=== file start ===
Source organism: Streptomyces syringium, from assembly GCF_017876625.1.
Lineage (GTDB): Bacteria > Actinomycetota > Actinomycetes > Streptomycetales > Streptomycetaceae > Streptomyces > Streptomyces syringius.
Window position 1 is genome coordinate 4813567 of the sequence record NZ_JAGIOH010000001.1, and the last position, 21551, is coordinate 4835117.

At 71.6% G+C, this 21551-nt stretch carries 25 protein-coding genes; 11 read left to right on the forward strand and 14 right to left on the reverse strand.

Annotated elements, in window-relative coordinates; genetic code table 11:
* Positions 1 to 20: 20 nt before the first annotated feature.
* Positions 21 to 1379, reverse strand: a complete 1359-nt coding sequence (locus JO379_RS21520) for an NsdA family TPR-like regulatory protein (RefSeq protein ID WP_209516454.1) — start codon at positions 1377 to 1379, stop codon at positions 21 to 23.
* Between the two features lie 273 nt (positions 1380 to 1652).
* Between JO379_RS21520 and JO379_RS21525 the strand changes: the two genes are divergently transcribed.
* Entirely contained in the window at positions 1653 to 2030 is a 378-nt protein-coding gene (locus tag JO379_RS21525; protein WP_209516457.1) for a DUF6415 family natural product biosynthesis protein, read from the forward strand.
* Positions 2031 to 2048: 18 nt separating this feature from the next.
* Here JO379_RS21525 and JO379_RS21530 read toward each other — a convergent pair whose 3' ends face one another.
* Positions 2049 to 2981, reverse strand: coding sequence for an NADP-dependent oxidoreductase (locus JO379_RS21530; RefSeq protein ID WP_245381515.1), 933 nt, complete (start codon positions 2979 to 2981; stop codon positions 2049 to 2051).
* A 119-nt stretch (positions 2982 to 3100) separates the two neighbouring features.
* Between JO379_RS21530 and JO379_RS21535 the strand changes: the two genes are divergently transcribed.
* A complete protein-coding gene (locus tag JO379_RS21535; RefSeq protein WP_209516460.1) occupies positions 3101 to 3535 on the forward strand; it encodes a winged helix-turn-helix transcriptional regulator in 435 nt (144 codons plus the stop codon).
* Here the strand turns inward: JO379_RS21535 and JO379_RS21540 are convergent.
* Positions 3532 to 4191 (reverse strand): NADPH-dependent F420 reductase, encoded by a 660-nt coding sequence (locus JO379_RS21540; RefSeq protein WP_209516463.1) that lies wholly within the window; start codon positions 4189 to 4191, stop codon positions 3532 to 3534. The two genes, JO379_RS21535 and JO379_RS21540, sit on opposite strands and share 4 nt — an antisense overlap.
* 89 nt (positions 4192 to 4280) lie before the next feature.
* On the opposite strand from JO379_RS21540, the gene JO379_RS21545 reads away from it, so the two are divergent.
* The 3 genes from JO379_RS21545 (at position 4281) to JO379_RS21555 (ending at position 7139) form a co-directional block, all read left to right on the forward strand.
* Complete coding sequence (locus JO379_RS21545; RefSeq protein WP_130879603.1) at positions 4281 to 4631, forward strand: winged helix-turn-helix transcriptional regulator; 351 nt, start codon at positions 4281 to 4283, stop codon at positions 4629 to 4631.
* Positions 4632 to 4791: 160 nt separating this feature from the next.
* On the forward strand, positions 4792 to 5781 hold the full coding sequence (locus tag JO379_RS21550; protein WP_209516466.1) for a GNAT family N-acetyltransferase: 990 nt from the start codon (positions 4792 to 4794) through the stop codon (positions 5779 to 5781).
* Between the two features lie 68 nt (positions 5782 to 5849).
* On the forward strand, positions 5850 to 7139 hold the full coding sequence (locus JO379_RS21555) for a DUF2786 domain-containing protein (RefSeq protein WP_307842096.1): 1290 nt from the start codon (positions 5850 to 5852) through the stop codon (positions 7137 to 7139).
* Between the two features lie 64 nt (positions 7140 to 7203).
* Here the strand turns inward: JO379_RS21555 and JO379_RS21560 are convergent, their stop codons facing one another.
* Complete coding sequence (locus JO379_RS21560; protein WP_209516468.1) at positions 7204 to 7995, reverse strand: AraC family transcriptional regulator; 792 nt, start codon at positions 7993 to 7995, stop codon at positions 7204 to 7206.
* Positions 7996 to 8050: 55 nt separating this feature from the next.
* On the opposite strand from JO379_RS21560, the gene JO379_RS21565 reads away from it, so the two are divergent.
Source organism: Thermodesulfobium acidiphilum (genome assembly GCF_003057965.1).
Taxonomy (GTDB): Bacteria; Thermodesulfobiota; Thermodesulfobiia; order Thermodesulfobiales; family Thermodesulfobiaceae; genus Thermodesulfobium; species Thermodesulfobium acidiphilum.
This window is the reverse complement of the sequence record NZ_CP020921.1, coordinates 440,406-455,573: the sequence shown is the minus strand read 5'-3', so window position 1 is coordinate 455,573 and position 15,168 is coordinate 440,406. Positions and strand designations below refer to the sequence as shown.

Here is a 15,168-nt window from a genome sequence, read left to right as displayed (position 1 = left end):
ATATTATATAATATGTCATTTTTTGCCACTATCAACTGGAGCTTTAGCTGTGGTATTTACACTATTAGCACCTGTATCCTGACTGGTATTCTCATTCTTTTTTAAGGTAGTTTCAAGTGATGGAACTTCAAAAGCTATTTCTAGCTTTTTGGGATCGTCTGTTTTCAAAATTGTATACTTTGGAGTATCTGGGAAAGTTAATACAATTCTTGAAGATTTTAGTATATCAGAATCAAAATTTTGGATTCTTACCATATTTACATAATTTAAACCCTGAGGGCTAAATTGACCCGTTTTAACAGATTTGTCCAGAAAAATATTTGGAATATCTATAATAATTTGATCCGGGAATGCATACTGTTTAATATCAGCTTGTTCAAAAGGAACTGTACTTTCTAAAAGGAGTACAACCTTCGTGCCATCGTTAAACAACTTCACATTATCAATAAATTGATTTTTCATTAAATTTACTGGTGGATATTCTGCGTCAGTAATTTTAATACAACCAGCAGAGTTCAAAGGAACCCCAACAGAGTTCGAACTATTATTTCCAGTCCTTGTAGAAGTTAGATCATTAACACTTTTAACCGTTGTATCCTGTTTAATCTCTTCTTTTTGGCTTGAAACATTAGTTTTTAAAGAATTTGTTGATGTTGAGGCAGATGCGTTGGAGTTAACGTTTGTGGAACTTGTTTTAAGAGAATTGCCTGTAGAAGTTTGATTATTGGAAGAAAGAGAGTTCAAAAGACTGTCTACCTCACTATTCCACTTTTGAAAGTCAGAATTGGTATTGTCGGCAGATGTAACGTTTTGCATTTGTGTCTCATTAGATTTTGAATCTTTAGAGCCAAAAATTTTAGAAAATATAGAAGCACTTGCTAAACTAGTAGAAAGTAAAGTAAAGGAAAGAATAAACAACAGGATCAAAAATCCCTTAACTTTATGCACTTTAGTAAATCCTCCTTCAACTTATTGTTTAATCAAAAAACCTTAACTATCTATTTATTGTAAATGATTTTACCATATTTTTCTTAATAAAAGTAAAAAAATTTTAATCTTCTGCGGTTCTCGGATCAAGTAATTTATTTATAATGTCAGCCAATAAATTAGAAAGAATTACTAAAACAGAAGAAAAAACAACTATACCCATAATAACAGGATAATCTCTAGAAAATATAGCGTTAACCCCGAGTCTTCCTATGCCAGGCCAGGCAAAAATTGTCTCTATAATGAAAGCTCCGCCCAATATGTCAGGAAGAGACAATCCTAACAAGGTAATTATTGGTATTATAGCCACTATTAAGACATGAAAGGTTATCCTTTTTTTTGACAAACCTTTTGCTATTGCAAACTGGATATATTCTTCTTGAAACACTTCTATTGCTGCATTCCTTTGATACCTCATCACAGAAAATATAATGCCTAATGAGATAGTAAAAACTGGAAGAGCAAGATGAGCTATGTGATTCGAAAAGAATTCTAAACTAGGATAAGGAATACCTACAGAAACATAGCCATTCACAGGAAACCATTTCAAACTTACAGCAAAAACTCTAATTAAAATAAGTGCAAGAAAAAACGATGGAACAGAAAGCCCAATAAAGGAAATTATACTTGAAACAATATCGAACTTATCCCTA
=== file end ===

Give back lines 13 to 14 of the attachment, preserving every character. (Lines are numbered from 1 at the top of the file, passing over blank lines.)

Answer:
* Positions 2049 to 2981, reverse strand: coding sequence for an NADP-dependent oxidoreductase (locus JO379_RS21530; RefSeq protein ID WP_245381515.1), 933 nt, complete (start codon positions 2979 to 2981; stop codon positions 2049 to 2051).
* A 119-nt stretch (positions 2982 to 3100) separates the two neighbouring features.